UCHastings Instagram

@hastingswlj EIC Sonya L. Rahders kicks off the "Bringing to Light" Symposium. #UCHastings
Instagram Photo Likes ms_lagunitas, dan1sha, kmatayoshi and 20 others like this.
Thursday, April 04, 2013

Helping Scholars in Brazil Understand U.S. Criminal Justice

Professor George Bisharat recently spoke to a group of Brazilian legal scholars about how the U.S. criminal justice system uses plea bargaining.

His talk was part of an ongoing exchange of scholars between UC Hastings and the Federal University Fluminense and other Brazilian law faculties. Exchanges between UC Hastings and international law schools open opportunities for the anthropological study of law, that is, how the law works in practice, as compared with doctrine or theory.

“As I am not an expert in Brazilian law, I see my role as giving Brazilian legal scholars the building blocks to make their own comparisons” between the U.S. and Brazilian criminal justice systems, Bisharat explained. “Of course I hope that these comparisons are useful either in helping Brazilians craft reforms to their legal system or to simply understand better how it actually functions.”

While the U.S. criminal justice system is typically described as one dominated by trial by jury, Bisharat told his international colleagues, that actually happens in only a small percentage of cases, with 95% being resolved through plea bargaining. “I tried to explain how our jury trial system transforms into the plea-bargain machine,” Bisharat said.

It’s troubling, then, that plea bargaining is not taught as part of most law school curricula, he said. It’s covered in some advanced criminal procedure courses, but those focus on the laws about plea bargaining, “not how it actually works,” Bisharat said. “It’s something that deserves much more treatment than a couple of hours in a class, particularly as the U.S. Supreme Court has recently ruled that criminal defendants are entitled to effective assistance of counsel in plea bargaining. We need to be teaching students how to become effective negotiators in criminal cases.”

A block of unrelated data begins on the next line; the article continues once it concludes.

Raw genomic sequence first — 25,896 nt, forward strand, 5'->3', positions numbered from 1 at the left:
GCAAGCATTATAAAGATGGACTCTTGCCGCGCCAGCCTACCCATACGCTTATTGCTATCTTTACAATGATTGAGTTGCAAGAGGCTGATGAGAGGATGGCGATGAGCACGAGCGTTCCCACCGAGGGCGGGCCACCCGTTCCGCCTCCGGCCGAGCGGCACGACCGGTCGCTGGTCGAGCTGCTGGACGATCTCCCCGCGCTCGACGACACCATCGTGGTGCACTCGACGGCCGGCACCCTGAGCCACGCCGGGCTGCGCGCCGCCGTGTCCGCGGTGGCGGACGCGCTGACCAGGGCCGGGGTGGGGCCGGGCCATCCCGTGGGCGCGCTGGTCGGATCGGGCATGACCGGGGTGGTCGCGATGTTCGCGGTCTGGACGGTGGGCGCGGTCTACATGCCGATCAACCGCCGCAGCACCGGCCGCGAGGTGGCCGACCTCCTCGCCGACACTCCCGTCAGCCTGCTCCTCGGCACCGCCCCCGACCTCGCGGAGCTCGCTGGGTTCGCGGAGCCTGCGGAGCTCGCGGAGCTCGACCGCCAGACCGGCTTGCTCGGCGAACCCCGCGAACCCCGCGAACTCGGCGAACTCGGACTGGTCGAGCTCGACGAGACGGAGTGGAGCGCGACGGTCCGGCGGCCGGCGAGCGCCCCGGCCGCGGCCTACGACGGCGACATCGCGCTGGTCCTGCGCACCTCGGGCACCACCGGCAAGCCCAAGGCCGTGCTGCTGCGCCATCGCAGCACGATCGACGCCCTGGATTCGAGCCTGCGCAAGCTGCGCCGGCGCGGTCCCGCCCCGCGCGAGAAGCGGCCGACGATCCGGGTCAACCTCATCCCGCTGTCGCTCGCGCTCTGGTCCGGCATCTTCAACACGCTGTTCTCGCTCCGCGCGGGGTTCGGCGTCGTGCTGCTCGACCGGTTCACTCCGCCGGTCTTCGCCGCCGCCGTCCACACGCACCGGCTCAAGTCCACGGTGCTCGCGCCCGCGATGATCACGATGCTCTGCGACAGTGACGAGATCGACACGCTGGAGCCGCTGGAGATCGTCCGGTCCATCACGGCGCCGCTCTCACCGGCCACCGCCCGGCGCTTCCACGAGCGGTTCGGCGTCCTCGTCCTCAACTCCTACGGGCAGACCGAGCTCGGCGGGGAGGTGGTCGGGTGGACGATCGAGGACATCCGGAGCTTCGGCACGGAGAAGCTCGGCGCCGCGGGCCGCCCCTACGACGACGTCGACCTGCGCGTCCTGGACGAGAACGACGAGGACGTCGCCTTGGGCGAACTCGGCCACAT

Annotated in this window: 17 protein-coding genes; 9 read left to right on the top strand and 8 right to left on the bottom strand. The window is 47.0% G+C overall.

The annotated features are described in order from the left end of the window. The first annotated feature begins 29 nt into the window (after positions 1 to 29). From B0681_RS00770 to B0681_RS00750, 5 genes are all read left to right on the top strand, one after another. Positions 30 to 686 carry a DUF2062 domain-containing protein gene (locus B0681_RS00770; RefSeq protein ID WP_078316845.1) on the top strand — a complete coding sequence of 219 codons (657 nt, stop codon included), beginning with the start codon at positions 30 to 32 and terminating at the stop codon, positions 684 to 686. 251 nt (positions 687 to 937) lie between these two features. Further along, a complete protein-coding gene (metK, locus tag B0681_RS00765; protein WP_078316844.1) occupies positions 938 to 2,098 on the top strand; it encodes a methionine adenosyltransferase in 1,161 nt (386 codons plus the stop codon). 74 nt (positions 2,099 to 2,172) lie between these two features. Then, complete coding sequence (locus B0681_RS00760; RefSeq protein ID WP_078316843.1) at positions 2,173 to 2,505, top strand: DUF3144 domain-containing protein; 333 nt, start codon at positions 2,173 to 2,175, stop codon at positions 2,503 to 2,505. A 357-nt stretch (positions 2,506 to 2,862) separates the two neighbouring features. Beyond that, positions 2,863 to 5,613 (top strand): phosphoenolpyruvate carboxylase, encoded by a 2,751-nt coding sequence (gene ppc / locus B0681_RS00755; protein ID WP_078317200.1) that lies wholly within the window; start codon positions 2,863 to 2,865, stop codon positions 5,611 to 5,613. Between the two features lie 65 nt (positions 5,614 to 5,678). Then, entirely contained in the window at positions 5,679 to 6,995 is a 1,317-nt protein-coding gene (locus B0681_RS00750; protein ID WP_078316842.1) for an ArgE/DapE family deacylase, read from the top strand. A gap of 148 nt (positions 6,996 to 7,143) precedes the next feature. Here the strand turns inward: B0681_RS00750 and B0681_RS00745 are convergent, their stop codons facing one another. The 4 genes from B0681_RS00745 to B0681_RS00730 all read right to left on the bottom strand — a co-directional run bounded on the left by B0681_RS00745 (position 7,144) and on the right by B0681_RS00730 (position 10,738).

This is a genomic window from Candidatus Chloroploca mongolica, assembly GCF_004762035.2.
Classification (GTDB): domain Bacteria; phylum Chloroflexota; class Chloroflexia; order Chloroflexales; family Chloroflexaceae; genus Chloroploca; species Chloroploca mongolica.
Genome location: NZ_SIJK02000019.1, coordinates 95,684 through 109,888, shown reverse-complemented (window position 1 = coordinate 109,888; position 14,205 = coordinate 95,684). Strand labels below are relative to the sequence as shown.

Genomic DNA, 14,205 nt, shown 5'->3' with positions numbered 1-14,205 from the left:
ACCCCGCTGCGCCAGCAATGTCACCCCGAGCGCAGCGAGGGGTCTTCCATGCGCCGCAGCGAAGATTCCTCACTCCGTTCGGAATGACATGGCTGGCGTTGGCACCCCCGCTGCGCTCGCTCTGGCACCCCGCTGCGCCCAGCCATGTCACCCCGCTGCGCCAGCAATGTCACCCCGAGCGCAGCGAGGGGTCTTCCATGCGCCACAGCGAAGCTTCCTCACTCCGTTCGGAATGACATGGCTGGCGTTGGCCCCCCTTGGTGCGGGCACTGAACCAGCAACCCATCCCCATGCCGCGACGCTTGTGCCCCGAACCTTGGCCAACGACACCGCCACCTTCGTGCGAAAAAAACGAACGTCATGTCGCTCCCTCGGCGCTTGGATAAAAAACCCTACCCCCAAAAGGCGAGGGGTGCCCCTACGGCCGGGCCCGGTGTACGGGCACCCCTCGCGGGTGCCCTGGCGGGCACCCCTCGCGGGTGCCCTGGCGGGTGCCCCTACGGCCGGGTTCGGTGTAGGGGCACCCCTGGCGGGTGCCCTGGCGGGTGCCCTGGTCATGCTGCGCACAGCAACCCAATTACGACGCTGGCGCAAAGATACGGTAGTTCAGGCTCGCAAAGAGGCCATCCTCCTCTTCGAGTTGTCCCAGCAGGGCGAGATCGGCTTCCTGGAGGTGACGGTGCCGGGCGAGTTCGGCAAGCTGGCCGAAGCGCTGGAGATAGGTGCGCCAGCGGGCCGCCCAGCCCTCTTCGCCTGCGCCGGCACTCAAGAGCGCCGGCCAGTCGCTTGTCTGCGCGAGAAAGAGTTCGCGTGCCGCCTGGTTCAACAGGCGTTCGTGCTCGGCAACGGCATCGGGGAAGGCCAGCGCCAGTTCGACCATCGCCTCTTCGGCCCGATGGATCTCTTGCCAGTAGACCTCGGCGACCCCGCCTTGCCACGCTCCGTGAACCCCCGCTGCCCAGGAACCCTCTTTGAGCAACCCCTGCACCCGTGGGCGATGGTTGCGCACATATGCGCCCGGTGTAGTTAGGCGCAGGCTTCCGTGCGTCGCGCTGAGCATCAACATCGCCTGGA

A former public defender in San Francisco, Bisharat teaches plea bargaining in his Criminal Practice Clinic. There, students have two weeks of intensive training, along with video-taped simulation exercises. Then, they work at least 32 hours a week as an extern in a local prosecutor or public defender’s office. Students then debrief with Bisharat and other faculty supervisors.

Bisharat and his Brazilian colleagues take an anthropological approach to the law, he said. It is scholarship based on long-term ethnographic field work, as opposed to library research on legal doctrine. “We are focused on what is actually happening in real court rooms, and why,” and how it links to larger societal goals and pressures. “These worlds are extremely rich and deep. If you spend too little time observing, you might miss crucial but infrequent events,” he said. Bisharat brings that depth of real-world observation and analysis to his classroom and clinic work.

Bisharat studied law, Middle East studies and anthropology at Harvard University with some of the top legal anthropologists in the country who study “law as process.” He then worked as trial lawyer for four years in San Francisco before joining the UC Hastings faculty in 1991. He teaches Criminal Procedure, the Criminal Practice Clinic, Islamic Law, and Law and Social Anthropology.

Go to News Archive

Share this Story

Share via Facebook
Share via TwitterShare via EmailPrint Friendly Version

Other Recent Stories/ RSS

Wednesday, January 28, 2015

AFSCME & UC Hastings Reach Tentative Contract Agreement

“Good faith compromise on both sides” leads to labor peace.
Wednesday, January 28, 2015

Professor Scott Dodson’s New Book on Legacy of Ruth Bader Ginsburg featured in Inaugural Episode of The RightsCast

New video podcast series, produced by Professor Nancy Leong of University of Denver Sturm College of Law, features timely and important research relating to civil rights.
Tuesday, January 27, 2015

HSIR Students Survey Rural Housing Conditions Over Break

 "Sometimes you don’t get it until you talk to the people who are affected."
Tuesday, January 27, 2015

Q + A with Yousef Farsakh '12

In his position at King & Spalding in Saudi Arabia, Farsakh helped win the IFN 2014 "Deal of the Year" award and is now helping to structure the agreement to erect the world's tallest building.
Monday, January 26, 2015

Suzette Pringle '10 Wins Pro Bono Service Award

The Lawyers' Committee for Civil Rights honored Pringle at the annual Martin Luther King Jr. Luncheon.
Go to News Archive